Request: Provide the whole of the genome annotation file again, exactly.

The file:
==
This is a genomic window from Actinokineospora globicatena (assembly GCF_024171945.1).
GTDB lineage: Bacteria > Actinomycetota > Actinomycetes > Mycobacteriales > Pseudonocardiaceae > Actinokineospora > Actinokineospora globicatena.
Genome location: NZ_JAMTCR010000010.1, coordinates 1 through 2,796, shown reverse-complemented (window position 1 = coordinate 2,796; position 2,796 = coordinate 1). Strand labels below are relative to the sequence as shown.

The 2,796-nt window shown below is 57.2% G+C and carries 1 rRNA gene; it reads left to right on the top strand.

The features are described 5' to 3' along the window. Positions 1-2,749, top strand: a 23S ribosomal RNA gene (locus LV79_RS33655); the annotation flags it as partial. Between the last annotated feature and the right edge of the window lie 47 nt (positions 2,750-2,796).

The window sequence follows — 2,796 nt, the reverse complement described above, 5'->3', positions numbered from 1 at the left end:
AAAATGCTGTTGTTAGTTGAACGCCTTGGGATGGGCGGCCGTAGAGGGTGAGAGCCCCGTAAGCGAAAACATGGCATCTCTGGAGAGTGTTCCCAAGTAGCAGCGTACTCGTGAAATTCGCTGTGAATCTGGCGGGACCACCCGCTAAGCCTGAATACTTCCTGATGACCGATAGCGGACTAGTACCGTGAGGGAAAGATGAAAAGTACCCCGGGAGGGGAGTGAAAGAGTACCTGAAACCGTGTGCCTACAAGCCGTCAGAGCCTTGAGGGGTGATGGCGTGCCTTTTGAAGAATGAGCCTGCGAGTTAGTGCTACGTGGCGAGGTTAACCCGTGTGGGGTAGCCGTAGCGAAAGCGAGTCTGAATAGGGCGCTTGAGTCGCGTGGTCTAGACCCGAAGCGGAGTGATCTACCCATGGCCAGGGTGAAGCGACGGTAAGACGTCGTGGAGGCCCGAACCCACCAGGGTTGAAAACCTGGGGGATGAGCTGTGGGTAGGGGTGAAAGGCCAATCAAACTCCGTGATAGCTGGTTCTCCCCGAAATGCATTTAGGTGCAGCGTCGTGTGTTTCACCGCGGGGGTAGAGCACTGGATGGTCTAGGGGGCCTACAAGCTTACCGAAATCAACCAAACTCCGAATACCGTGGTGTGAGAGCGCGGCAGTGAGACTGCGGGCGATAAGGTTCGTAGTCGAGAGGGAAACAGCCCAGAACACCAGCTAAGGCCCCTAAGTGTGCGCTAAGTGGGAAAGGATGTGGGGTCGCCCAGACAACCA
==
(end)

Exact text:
This is a genomic window from Actinokineospora globicatena (assembly GCF_024171945.1).
GTDB lineage: Bacteria > Actinomycetota > Actinomycetes > Mycobacteriales > Pseudonocardiaceae > Actinokineospora > Actinokineospora globicatena.
Genome location: NZ_JAMTCR010000010.1, coordinates 1 through 2,796, shown reverse-complemented (window position 1 = coordinate 2,796; position 2,796 = coordinate 1). Strand labels below are relative to the sequence as shown.

The 2,796-nt window shown below is 57.2% G+C and carries 1 rRNA gene; it reads left to right on the top strand.

The features are described 5' to 3' along the window. Positions 1-2,749, top strand: a 23S ribosomal RNA gene (locus LV79_RS33655); the annotation flags it as partial. Between the last annotated feature and the right edge of the window lie 47 nt (positions 2,750-2,796).

The window sequence follows — 2,796 nt, the reverse complement described above, 5'->3', positions numbered from 1 at the left end:
AAAATGCTGTTGTTAGTTGAACGCCTTGGGATGGGCGGCCGTAGAGGGTGAGAGCCCCGTAAGCGAAAACATGGCATCTCTGGAGAGTGTTCCCAAGTAGCAGCGTACTCGTGAAATTCGCTGTGAATCTGGCGGGACCACCCGCTAAGCCTGAATACTTCCTGATGACCGATAGCGGACTAGTACCGTGAGGGAAAGATGAAAAGTACCCCGGGAGGGGAGTGAAAGAGTACCTGAAACCGTGTGCCTACAAGCCGTCAGAGCCTTGAGGGGTGATGGCGTGCCTTTTGAAGAATGAGCCTGCGAGTTAGTGCTACGTGGCGAGGTTAACCCGTGTGGGGTAGCCGTAGCGAAAGCGAGTCTGAATAGGGCGCTTGAGTCGCGTGGTCTAGACCCGAAGCGGAGTGATCTACCCATGGCCAGGGTGAAGCGACGGTAAGACGTCGTGGAGGCCCGAACCCACCAGGGTTGAAAACCTGGGGGATGAGCTGTGGGTAGGGGTGAAAGGCCAATCAAACTCCGTGATAGCTGGTTCTCCCCGAAATGCATTTAGGTGCAGCGTCGTGTGTTTCACCGCGGGGGTAGAGCACTGGATGGTCTAGGGGGCCTACAAGCTTACCGAAATCAACCAAACTCCGAATACCGTGGTGTGAGAGCGCGGCAGTGAGACTGCGGGCGATAAGGTTCGTAGTCGAGAGGGAAACAGCCCAGAACACCAGCTAAGGCCCCTAAGTGTGCGCTAAGTGGGAAAGGATGTGGGGTCGCCCAGACAACCA